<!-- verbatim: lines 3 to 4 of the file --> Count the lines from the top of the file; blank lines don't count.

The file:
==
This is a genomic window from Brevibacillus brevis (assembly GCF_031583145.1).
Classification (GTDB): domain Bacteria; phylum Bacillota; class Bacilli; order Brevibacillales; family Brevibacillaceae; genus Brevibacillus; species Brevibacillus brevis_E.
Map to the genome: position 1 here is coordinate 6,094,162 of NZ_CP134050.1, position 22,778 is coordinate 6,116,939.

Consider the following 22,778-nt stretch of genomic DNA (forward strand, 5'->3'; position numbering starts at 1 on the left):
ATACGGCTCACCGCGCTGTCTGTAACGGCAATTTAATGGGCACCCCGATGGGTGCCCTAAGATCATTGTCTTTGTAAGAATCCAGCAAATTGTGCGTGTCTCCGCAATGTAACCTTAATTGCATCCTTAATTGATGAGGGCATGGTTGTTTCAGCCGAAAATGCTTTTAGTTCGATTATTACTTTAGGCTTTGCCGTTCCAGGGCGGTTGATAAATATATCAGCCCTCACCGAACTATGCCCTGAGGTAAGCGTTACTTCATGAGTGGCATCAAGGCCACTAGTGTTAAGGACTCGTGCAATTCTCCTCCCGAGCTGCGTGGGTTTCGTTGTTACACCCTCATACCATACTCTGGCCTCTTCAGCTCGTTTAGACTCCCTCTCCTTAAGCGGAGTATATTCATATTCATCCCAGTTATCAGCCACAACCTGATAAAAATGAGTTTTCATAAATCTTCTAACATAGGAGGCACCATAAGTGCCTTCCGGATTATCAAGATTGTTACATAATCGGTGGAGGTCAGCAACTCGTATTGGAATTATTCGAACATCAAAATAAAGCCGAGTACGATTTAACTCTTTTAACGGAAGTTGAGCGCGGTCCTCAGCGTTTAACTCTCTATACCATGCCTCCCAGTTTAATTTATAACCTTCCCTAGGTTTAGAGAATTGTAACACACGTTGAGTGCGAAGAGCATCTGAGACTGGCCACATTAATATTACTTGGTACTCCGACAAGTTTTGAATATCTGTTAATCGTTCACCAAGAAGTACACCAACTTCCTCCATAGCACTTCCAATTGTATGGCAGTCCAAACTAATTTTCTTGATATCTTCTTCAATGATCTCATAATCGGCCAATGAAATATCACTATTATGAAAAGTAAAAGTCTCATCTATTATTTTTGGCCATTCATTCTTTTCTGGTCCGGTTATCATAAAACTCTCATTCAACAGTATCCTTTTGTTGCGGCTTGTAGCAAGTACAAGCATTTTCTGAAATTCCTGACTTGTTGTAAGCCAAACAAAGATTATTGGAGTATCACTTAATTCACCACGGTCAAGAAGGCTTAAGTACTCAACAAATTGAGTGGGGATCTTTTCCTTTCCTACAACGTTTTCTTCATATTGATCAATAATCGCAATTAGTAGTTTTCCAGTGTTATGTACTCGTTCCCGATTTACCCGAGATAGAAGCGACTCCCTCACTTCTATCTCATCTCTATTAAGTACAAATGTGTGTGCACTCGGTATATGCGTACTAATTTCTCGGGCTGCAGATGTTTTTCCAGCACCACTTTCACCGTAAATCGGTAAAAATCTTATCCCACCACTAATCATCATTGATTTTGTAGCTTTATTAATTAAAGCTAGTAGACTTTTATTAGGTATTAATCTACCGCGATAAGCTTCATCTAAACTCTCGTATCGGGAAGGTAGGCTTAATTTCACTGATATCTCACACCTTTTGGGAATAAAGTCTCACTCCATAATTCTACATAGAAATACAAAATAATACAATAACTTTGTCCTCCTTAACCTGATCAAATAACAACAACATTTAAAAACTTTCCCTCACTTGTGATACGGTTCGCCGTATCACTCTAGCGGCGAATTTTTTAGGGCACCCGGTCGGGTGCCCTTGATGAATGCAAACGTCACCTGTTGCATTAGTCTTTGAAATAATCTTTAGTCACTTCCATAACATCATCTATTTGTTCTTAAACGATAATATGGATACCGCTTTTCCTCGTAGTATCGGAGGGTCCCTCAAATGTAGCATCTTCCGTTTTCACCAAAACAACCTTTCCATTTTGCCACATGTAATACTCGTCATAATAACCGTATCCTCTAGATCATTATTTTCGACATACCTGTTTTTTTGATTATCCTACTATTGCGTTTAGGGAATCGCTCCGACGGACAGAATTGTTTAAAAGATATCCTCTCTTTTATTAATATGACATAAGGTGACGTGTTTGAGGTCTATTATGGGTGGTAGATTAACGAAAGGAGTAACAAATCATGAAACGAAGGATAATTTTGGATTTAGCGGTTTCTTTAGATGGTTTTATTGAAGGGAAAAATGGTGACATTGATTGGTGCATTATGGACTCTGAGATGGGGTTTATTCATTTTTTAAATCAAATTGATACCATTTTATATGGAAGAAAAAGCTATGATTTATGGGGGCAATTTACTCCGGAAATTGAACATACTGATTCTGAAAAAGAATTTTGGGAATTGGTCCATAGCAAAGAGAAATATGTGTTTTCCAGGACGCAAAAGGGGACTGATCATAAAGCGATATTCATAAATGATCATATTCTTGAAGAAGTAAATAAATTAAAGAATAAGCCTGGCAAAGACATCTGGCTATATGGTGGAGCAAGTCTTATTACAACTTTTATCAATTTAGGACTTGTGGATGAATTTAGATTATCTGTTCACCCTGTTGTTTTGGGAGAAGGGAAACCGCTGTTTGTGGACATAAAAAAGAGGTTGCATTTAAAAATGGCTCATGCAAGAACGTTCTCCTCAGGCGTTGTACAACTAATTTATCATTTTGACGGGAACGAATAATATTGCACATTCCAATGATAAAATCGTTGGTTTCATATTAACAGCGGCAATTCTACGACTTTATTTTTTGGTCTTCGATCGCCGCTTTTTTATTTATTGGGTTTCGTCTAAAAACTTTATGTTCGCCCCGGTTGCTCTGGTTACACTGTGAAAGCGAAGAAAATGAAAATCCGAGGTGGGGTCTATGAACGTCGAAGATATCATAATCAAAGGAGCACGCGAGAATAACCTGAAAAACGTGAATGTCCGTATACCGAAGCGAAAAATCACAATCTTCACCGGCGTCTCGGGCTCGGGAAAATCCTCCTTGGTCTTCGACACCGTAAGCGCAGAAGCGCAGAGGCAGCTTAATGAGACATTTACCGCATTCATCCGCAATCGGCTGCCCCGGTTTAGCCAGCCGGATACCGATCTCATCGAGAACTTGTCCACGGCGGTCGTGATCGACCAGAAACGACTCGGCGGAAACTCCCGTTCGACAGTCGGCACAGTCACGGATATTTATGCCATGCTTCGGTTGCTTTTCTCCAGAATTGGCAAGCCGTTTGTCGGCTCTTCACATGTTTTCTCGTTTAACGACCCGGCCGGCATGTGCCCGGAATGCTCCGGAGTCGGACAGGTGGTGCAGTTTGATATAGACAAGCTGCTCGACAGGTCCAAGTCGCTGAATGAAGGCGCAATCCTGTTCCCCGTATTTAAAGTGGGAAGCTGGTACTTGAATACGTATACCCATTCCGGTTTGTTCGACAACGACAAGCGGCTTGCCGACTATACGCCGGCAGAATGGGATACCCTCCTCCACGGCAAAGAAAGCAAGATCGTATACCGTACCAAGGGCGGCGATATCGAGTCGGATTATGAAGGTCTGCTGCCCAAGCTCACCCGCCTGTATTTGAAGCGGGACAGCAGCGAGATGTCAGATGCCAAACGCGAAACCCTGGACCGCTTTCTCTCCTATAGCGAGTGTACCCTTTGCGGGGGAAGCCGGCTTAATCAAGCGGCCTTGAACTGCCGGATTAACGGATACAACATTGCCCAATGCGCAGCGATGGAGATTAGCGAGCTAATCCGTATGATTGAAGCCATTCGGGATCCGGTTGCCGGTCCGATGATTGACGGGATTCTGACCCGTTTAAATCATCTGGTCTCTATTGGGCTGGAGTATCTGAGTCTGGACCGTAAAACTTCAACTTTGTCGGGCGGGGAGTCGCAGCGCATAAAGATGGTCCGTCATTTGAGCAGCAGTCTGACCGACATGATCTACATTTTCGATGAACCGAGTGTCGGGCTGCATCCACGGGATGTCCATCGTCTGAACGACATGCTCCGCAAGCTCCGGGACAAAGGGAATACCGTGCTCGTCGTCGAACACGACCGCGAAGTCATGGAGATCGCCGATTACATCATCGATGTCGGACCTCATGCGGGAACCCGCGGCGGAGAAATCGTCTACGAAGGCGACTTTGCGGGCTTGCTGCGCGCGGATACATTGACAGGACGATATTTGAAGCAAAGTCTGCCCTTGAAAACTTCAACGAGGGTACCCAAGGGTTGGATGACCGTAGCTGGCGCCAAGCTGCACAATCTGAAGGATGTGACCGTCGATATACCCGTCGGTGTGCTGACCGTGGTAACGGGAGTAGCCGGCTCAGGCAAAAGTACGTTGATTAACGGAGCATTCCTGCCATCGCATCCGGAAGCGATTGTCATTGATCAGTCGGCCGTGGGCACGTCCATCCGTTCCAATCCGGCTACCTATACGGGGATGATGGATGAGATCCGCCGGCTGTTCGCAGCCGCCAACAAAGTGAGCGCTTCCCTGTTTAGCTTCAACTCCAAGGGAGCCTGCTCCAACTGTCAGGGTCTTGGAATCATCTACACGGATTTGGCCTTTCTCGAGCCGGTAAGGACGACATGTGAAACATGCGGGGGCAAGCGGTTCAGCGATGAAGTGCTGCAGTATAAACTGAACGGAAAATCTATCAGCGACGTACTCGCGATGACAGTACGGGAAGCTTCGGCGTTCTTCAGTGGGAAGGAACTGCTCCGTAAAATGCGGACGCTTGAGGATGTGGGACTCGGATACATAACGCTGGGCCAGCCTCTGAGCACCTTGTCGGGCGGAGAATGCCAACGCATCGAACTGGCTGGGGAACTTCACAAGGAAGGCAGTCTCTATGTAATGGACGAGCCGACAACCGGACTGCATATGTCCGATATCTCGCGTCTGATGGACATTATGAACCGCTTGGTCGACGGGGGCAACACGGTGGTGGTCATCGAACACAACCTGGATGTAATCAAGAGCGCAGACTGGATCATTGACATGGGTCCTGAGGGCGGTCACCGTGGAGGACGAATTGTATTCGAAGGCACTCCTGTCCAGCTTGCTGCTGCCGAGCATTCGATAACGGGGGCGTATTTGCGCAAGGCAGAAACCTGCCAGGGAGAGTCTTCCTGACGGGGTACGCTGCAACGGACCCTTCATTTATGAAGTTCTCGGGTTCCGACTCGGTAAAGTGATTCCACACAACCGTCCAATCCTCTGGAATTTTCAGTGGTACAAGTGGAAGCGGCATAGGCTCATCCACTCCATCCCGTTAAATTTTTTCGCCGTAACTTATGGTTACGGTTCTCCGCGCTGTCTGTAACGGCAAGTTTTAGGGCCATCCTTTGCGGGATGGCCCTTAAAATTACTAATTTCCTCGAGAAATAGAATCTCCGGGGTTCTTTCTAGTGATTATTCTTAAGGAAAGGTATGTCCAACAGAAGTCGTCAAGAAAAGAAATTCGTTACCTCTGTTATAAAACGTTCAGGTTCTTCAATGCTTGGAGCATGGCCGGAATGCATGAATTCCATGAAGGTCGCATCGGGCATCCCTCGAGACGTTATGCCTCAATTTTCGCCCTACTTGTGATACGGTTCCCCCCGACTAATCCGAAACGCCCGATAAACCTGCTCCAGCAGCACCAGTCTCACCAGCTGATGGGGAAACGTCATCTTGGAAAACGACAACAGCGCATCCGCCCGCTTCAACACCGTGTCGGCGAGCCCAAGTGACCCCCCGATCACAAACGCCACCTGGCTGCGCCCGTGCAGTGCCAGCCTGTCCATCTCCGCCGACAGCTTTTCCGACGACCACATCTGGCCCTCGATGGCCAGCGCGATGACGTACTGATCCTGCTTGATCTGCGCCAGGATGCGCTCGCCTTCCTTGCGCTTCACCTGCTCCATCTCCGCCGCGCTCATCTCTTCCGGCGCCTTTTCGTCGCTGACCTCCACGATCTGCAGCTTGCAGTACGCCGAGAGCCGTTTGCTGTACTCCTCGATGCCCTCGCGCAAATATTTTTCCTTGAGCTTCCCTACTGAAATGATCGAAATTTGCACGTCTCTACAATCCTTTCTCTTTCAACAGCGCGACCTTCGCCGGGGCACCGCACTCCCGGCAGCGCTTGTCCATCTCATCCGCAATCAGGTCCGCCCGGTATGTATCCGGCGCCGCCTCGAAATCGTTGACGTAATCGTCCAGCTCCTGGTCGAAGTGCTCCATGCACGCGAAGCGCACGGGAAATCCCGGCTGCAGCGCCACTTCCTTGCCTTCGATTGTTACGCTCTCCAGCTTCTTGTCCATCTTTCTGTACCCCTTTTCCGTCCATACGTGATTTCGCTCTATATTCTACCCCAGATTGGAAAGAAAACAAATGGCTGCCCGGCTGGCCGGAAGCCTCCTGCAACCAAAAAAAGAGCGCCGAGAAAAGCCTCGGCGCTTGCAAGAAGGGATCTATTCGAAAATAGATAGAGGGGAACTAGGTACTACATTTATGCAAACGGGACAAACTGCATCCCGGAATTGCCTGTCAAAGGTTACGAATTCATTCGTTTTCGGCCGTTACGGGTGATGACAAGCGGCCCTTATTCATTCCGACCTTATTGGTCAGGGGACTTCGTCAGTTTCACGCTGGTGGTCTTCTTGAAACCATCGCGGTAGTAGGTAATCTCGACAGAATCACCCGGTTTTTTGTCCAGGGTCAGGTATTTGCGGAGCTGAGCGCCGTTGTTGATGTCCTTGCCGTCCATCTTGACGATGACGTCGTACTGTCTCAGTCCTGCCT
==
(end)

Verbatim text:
Map to the genome: position 1 here is coordinate 6,094,162 of NZ_CP134050.1, position 22,778 is coordinate 6,116,939.

Consider the following 22,778-nt stretch of genomic DNA (forward strand, 5'->3'; position numbering starts at 1 on the left):